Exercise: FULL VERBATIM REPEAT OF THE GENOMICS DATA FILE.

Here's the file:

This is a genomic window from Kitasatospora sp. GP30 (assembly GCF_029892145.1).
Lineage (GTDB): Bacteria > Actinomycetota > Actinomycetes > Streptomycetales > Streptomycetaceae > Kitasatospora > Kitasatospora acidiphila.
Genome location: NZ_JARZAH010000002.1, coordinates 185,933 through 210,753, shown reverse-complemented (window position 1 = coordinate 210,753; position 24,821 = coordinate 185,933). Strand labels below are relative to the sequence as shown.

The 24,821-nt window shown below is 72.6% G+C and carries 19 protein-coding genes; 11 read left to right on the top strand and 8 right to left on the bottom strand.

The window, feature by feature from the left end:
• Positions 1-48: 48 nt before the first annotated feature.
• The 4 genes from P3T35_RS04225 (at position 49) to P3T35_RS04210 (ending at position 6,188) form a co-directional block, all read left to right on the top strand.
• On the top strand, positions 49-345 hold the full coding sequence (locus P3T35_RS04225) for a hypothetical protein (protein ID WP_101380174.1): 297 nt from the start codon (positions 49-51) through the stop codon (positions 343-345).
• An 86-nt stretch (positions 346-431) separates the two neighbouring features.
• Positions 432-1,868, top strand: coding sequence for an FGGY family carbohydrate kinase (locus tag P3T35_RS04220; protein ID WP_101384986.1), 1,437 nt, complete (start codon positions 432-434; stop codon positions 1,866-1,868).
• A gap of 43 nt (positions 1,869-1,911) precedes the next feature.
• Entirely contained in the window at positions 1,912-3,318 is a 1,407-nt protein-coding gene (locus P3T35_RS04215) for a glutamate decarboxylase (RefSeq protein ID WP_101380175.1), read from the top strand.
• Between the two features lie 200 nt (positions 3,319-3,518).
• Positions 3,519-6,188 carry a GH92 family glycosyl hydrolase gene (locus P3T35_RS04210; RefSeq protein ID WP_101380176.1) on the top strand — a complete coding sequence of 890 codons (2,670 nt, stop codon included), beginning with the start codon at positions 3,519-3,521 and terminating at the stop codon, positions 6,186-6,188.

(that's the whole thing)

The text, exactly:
This is a genomic window from Kitasatospora sp. GP30 (assembly GCF_029892145.1).
Lineage (GTDB): Bacteria > Actinomycetota > Actinomycetes > Streptomycetales > Streptomycetaceae > Kitasatospora > Kitasatospora acidiphila.
Genome location: NZ_JARZAH010000002.1, coordinates 185,933 through 210,753, shown reverse-complemented (window position 1 = coordinate 210,753; position 24,821 = coordinate 185,933). Strand labels below are relative to the sequence as shown.

The 24,821-nt window shown below is 72.6% G+C and carries 19 protein-coding genes; 11 read left to right on the top strand and 8 right to left on the bottom strand.

The window, feature by feature from the left end:
• Positions 1-48: 48 nt before the first annotated feature.
• The 4 genes from P3T35_RS04225 (at position 49) to P3T35_RS04210 (ending at position 6,188) form a co-directional block, all read left to right on the top strand.
• On the top strand, positions 49-345 hold the full coding sequence (locus P3T35_RS04225) for a hypothetical protein (protein ID WP_101380174.1): 297 nt from the start codon (positions 49-51) through the stop codon (positions 343-345).
• An 86-nt stretch (positions 346-431) separates the two neighbouring features.
• Positions 432-1,868, top strand: coding sequence for an FGGY family carbohydrate kinase (locus tag P3T35_RS04220; protein ID WP_101384986.1), 1,437 nt, complete (start codon positions 432-434; stop codon positions 1,866-1,868).
• A gap of 43 nt (positions 1,869-1,911) precedes the next feature.
• Entirely contained in the window at positions 1,912-3,318 is a 1,407-nt protein-coding gene (locus P3T35_RS04215) for a glutamate decarboxylase (RefSeq protein ID WP_101380175.1), read from the top strand.
• Between the two features lie 200 nt (positions 3,319-3,518).
• Positions 3,519-6,188 carry a GH92 family glycosyl hydrolase gene (locus P3T35_RS04210; RefSeq protein ID WP_101380176.1) on the top strand — a complete coding sequence of 890 codons (2,670 nt, stop codon included), beginning with the start codon at positions 3,519-3,521 and terminating at the stop codon, positions 6,186-6,188.